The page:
Wednesday, March 5, 2008

Check out That Property Line - 4904 NE 34th Ave.


This cute little house (MLS # 8021247) was bought and "restored" this past year and is now back on the market.

You could have bought it last March for $361k, and got a cute albeit dated house and garage on a nice large 7500 square ft lot.

Now you can buy the "restored" version, sans garage and most of it's lot, for only $329k, just marked down from $349k.

And there is something fishy going on with the lot lines. I'm not sure why they laid out the lots like they did, but it must have been to make each lot 2500 square feet. - see Portland Map Link

What the photos don't show are the two new houses that loom just a few feet from this poor house. Oh, and it's listed as Beaumont/Wilshire, but it's actually in Concordia, which changes school districts.

I'm sure this will come up again, but this house leaves me conflicted. I'm a fan of infill and urban density, walk-ability, etc. But somehow executions like this just leave me cold.

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11 comments:

skeptictank said...

I'm sure this will come up again, but this house leaves me conflicted. I'm a fan of infill and urban density, walk-ability, etc. But somehow executions like this just leave me cold.

This is the problem with a lot of "infill" - most of the original lots weren't set up to be divided. They originally put the house in the middle of the lot (why not, who was thinking dividing back then?) which makes dividing the lot tough if you want to preserve the original house. That's why we're ending up with all sorts of abominations that look like two single-wide trailers stacked up - narrow houses designed to fit into the spaces between existing houses.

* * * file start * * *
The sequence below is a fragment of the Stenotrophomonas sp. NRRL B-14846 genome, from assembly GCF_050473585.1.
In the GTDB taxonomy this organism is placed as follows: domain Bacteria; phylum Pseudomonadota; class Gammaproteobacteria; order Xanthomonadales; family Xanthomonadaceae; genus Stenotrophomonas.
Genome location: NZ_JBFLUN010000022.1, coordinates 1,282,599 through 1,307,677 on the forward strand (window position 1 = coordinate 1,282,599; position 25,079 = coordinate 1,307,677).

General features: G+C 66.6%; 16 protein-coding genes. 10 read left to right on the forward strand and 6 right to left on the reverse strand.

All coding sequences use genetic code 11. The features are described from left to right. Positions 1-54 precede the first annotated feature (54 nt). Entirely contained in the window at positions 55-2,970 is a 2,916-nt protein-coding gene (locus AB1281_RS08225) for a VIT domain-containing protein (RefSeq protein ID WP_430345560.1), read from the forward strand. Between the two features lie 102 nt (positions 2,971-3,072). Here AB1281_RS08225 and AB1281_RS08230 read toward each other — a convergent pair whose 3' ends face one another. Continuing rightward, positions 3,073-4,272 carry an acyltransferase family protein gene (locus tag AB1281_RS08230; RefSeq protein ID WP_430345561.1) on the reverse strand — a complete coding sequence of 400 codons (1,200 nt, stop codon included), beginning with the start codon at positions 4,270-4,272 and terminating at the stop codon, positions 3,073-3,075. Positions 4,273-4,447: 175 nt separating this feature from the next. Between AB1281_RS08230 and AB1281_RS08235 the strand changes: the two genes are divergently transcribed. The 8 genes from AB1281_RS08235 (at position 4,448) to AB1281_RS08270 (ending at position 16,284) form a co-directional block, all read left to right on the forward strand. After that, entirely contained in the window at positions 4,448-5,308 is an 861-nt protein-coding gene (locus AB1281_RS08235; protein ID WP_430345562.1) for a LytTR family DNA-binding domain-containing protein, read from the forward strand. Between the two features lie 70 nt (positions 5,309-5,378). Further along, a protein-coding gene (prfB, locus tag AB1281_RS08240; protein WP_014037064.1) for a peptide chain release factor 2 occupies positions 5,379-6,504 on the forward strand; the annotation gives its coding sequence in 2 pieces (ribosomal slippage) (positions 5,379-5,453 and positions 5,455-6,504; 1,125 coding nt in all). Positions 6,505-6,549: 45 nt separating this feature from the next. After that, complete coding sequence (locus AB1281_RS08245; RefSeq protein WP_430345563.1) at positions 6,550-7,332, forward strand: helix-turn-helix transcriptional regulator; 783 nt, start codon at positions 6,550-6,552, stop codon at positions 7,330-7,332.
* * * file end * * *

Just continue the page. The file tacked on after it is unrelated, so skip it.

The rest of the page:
I'm thinking that in some of the more walkable neighborhoods perhaps the driveways for these infill houses should be forgotten. It makes things easier when you don't have to design around the automobile. If I don't need a car who cares if I have a driveway or a garage? Getting rid of driveways for some infill houses would save a lot of land and open up other possibilities... but does the city require a driveway?

Kimberhaha said...

One of the two new houses (the second link in the post--the four square) is already pending. I think that it was on the market about a week, maybe less. It's a cute house, but with no yard, I'd pass.

Glenn said...

here's a good picture of the work in progress on google maps:
4904 NE 34th Ave.

And they way they did that lot division, with one of the lots wrapping an arm around the original house...that is just wrong.

Anonymous said...

I used to think false infill of this sort was bad, now I only think poorly executed latecomer infill is bad.

The difference? I picked up a book of historical Portland photography and the streets look overly wide and empty. The early Portland settlers who built houses (which are now being sold as the classic Victorians, Craftsman, et al.) came from the Northeast, rather than from Europe. By the 1920s when a good many of these neighborhoods were being slowly built up, streetcars were well-established and the horseless carriage was enjoying increasing popularity. Transportation was easier and there was less absolute need for the walkability a good many urban dwellers now crave. No, this is by no means a sprawled city, but we could accomodate more close-in than we realize.

I'll have to disagree with skeptictank about the skinny houses. I like them - but nothing is as pretty as classic architecture.